Once upon a time, a critical mass of Hollywood men had military experience. What we see now are men without chests longing to be men without penises.
I suspect that few of the people reading this post watched last Sunday’s Academy Awards show. If you’re like me, you might have seen only one or two of the movies nominated and you were uninterested in watching people of dubious morality and intellect trumpet their values while simultaneously demeaning yours and then going the extra mile to insult you directly. While the Academy Awards were once an industry’s fun, exciting celebration of its contribution to America’s common culture, the Oscars are now nothing more than a bizarre, televised trade show about an industry that every year offends and bores more people.
Looking at the people both onstage and in the audience, all of whom have received a tremendous share of America’s bounty, thanks in large part to the Americans who idolize or simply enjoy them, one has to ask why Hollywood is so divorced from and hostile to America. After all, most of these habitues of the film world grew up all over America and theoretically should better reflect American values.
The easiest answer (I think) is Hollywood’s ties to academia — and we all know that academia has gone completely off the rails into cultural and economic Marxism. It was a localized infection but now, through generations of graduates, the infection is spreading throughout the American body.
We see this infection everywhere. Someone commented here that his father worked in upper level management at a large corporation, and was the last management person who rose through the ranks rather than having stepped into the jobs straight out of college. It’s those credentialed managers who have turned the American marketplace upside down, so that, where Americans might once have boycotted a corporation for having Nazi ties or refusing to serve or employ blacks, now corporations are boycotting Americans for failing the social justice purity test.
Hollywood’s particular anti-American boycott is a useful microcosm of the damage academia does to America because Hollywood is so visible. It’s not just visible — it forces itself upon us. It uses tried and true communication tactics to impose its views on every aspect of American life. It’s like a petri dish of social justice bacterial growth.
The most prominent people in Hollywood — upper level management or big name actors — either attended college in the last 40 years or desperately wish they had. The former come equipped with the whole panoply of social justice ideology, including its America-hatred, victim mentality, and racial obsessions. The latter, dogged by the feeling that they are intellectually inadequate, not only ape those ideas, but they obsess about and expand on them. “I’ll see you your Yale social justice education and raise you my uninformed emotionalism.”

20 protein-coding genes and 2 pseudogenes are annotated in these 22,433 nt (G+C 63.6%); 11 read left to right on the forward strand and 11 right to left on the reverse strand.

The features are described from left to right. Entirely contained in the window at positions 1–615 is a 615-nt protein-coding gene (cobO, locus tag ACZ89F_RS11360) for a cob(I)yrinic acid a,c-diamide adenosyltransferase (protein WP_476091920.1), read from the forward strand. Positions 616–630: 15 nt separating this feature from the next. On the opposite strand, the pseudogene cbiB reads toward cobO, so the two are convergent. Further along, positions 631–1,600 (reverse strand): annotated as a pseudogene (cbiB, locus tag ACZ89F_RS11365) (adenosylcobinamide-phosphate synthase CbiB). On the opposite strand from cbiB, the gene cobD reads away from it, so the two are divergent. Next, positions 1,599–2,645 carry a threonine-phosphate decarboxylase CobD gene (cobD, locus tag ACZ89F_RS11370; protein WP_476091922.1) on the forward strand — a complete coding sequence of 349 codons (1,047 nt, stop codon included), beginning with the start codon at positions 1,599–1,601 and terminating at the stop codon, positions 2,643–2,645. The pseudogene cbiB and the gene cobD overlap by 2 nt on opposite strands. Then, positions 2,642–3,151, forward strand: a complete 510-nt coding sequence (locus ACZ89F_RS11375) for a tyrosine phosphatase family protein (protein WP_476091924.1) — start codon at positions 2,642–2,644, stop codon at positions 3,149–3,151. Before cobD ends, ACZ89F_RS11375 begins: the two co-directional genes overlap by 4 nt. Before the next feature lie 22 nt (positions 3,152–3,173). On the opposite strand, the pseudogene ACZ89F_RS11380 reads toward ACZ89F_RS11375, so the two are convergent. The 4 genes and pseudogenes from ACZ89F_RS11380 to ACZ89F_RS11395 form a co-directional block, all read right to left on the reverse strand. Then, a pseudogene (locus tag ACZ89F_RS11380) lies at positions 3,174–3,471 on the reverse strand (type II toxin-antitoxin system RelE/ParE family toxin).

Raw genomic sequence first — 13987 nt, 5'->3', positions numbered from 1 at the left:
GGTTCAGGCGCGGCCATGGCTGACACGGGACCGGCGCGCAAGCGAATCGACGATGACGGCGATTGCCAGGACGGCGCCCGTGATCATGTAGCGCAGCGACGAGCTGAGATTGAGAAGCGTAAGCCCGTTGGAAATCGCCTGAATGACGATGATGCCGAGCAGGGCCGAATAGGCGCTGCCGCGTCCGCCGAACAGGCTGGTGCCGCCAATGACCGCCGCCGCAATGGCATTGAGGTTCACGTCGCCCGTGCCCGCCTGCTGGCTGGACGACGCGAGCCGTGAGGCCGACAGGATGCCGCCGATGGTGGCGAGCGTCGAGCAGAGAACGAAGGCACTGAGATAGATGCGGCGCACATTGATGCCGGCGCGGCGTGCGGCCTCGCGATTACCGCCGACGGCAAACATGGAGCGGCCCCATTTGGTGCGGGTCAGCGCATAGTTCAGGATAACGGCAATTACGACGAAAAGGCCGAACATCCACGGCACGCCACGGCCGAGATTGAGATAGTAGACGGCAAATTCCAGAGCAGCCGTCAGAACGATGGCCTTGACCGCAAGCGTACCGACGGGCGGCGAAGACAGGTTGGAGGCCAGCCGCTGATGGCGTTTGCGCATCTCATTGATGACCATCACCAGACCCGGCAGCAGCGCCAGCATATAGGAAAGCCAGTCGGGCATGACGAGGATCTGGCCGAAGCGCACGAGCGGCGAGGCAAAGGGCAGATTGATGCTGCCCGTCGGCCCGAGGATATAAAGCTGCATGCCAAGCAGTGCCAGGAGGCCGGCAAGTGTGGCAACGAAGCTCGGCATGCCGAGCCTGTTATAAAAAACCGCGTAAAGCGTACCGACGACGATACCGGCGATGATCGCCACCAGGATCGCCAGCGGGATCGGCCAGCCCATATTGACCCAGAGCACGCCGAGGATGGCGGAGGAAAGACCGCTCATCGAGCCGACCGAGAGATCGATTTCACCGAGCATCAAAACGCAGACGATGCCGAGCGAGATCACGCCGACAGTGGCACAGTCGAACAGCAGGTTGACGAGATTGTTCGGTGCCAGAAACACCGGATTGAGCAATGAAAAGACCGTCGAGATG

Beyond the easy answer, I think there’s something else that makes Hollywood worse than the rest of America. Outside of Hollywood, even those who become infected with social justice ideas in college, have to face the real world: real bosses, real mortgages, real childcare issues, etc. Unavoidable reality tends to have a clarifying effect.
In Hollywood, though, once you float to the top of the hierarchy, reality changes. Not only do you avoid the day-to-day demands of ordinary living, but you also spend your life playing pretend. What does it matter if in real life you’re short, drink too much, treat people abusively, or follow strange new-age religious fads. All that matters is that, on screen, you’re unbearably gorgeous and sexy and strong. Life revolves around make-belief, not reality.
At this point, if you want to push back against where I’m going, you would say, “But Hollywood has always been plagued with money, fame, and adulation. We know now that some of the past’s biggest stars were seriously weird people. Why weren’t they also easy marks for the communists who started gravitating to Hollywood in the 1930s?”
I wonder if a new Facebook page, which I highly recommend, provides an answer to that question. The page is called Famous People Who Served In The Military. What’s so fascinating about it is learning how many Hollywood stars through the 1970s, those whom we watched on big screens and small, had military experience. Here are just a few examples, some of which are probably familiar to you and others of which may come as a surprise: [Read more…]